The Islamic State group’s fifth video of their propaganda campaign “Lend Me Your Ears” focused on the western media’s alleged push for the public to support an “unwinnable” war against the militants. The video was released on YouTube Thursday, and like the rest of the series, it was narrated by kidnapped British journalist John Cantlie.

“They say that people have short memories but the ink is not yet dry on the orders to pull out of Afghanistan and yet here we are, gearing up for Gulf War III,” Cantlie said. “At the first sniff of something they don’t like, the American war machine springs to life, whipped along by the Western media, as usual.”

During his prepared speech, Cantlie quotes several U.S. officials’ statements about the group formerly known as the Islamic State of Iraq and Syria (ISIS) and Western media outlets’ coverage of the group. He said ISIS has “grown exponentially, until not even the U.S. military, the policemen of the world, are able to contain them.”

In the nearly eight-minute video, Cantlie appears alone in a dark room, seated at a table and dressed in an orange jump suit. As he did in past videos, Cantlie introduced himself as “British citizen abandoned by my government,” but in this particular video, he added that he was a “prisoner of the Islamic State for nearly two years.”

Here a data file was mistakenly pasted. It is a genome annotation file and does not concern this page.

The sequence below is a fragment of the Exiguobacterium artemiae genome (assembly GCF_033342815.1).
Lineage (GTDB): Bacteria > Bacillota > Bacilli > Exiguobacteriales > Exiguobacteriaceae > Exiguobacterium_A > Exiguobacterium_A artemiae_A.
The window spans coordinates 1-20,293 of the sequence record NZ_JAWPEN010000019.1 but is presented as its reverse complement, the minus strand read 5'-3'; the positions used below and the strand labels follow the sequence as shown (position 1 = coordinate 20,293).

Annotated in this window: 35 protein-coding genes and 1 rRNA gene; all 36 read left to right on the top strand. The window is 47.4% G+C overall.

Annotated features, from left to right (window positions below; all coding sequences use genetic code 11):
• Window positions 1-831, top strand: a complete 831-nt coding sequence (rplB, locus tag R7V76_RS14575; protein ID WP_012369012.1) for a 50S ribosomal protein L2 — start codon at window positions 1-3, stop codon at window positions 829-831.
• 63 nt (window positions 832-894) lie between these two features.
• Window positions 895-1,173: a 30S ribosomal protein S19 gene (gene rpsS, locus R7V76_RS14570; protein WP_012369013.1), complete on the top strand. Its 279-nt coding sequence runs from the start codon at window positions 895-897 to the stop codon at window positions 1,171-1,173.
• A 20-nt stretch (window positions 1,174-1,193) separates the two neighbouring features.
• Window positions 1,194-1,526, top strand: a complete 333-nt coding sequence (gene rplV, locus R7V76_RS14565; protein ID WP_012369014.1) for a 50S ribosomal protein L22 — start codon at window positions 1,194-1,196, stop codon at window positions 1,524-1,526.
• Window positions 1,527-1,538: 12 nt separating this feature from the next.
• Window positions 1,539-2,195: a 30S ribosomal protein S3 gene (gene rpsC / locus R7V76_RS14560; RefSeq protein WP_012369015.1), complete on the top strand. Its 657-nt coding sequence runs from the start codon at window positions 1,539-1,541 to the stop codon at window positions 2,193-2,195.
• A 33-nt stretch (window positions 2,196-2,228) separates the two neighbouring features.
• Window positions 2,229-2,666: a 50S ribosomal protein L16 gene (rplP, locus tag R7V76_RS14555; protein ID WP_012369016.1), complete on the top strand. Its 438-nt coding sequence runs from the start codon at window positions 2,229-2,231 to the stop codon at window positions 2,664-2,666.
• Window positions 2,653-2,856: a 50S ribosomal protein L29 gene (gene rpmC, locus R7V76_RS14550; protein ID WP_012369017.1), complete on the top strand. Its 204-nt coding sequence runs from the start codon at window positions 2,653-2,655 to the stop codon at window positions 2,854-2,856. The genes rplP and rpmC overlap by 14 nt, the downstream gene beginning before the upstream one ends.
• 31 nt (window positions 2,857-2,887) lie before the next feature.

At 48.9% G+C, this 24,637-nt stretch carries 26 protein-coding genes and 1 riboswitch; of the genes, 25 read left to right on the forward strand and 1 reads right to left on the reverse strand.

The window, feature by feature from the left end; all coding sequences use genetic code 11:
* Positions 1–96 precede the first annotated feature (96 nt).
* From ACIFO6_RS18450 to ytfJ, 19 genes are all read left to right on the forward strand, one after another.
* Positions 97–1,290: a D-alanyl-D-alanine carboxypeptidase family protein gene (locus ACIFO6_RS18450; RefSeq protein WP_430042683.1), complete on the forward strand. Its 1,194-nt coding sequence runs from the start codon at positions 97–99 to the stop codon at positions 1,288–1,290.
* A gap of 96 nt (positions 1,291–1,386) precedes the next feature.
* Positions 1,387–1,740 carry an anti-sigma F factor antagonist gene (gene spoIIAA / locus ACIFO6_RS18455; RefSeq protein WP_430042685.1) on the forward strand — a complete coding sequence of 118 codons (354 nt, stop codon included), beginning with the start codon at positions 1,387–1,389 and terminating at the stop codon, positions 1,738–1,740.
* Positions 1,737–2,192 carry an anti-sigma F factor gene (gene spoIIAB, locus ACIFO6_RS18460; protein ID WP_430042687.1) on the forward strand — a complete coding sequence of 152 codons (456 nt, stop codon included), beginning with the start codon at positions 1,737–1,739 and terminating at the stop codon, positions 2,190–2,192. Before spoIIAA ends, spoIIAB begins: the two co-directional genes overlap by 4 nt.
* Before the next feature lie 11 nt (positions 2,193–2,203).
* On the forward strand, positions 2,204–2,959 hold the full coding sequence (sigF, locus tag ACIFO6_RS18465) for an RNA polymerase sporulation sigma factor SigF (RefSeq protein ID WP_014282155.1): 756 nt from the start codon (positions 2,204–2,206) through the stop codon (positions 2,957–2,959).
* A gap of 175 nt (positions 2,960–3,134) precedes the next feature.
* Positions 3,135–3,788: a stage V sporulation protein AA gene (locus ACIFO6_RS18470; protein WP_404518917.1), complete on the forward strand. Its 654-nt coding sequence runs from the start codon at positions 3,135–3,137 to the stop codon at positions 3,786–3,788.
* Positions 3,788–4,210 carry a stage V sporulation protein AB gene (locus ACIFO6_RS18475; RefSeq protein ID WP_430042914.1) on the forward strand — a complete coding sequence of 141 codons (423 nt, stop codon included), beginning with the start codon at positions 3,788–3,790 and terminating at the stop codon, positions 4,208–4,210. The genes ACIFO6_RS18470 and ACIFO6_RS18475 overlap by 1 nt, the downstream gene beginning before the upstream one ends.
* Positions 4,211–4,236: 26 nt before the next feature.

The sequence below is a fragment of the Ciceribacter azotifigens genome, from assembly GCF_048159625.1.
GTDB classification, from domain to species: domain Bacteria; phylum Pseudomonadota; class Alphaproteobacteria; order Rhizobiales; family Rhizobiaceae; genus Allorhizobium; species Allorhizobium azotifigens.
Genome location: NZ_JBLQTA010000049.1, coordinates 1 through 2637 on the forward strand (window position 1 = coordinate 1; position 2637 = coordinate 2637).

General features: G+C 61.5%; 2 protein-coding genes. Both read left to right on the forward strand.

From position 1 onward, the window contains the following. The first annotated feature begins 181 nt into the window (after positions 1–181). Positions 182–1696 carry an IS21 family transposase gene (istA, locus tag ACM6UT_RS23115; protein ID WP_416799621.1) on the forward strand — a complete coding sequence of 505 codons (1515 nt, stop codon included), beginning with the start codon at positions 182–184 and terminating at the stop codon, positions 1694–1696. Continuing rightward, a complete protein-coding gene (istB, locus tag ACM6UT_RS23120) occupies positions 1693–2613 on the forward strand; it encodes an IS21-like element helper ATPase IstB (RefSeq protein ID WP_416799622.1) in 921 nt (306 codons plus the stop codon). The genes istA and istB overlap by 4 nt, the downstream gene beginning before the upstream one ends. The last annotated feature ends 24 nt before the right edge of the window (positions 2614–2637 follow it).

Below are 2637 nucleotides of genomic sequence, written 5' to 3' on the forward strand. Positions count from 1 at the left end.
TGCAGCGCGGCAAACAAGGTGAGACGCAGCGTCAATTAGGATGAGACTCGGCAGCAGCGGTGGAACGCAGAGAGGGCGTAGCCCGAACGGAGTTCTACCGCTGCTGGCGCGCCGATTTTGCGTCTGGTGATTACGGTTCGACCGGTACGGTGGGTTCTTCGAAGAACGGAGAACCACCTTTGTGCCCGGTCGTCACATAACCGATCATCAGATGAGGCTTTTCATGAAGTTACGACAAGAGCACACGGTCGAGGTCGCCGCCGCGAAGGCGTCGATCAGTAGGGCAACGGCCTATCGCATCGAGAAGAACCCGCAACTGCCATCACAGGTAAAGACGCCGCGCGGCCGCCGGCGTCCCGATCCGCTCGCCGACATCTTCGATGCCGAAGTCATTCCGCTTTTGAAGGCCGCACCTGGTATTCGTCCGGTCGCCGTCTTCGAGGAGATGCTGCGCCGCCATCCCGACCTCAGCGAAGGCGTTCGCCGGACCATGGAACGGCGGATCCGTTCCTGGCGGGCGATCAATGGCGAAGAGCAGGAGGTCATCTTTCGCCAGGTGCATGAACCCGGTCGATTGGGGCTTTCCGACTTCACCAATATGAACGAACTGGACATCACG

A freelance journalist whose bylines appeared in the Sunday Times of London and the Telegraph, Cantlie was captured in 2012 along the Turkish border in Syria alongside U.S. journalist James Foley, according to the New York Times. Foley was the first Western journalist to appear in an ISIS video, in which militants purported to show his beheading. The same brutal fate awaited U.S. journalist Steven Sotloff, British journalist David Haines and British aid worker Alan Henning.

Cantlie allegedly wrote an article in this month’s edition of ISIS magazine Dabiq, in which he described the behind-the-scenes process of making the videos and emphasized his role in writing the script. The process was actually quite quick, he wrote, and the “first eight videos were approved in just 12 days,” meaning Thursday’s release is not proof of life for Cantlie.

He wrote that he didn’t know why the militants chose him and not one of his fellow cell mates, but added that “unless something changes very quickly and very radically, I await my turn.”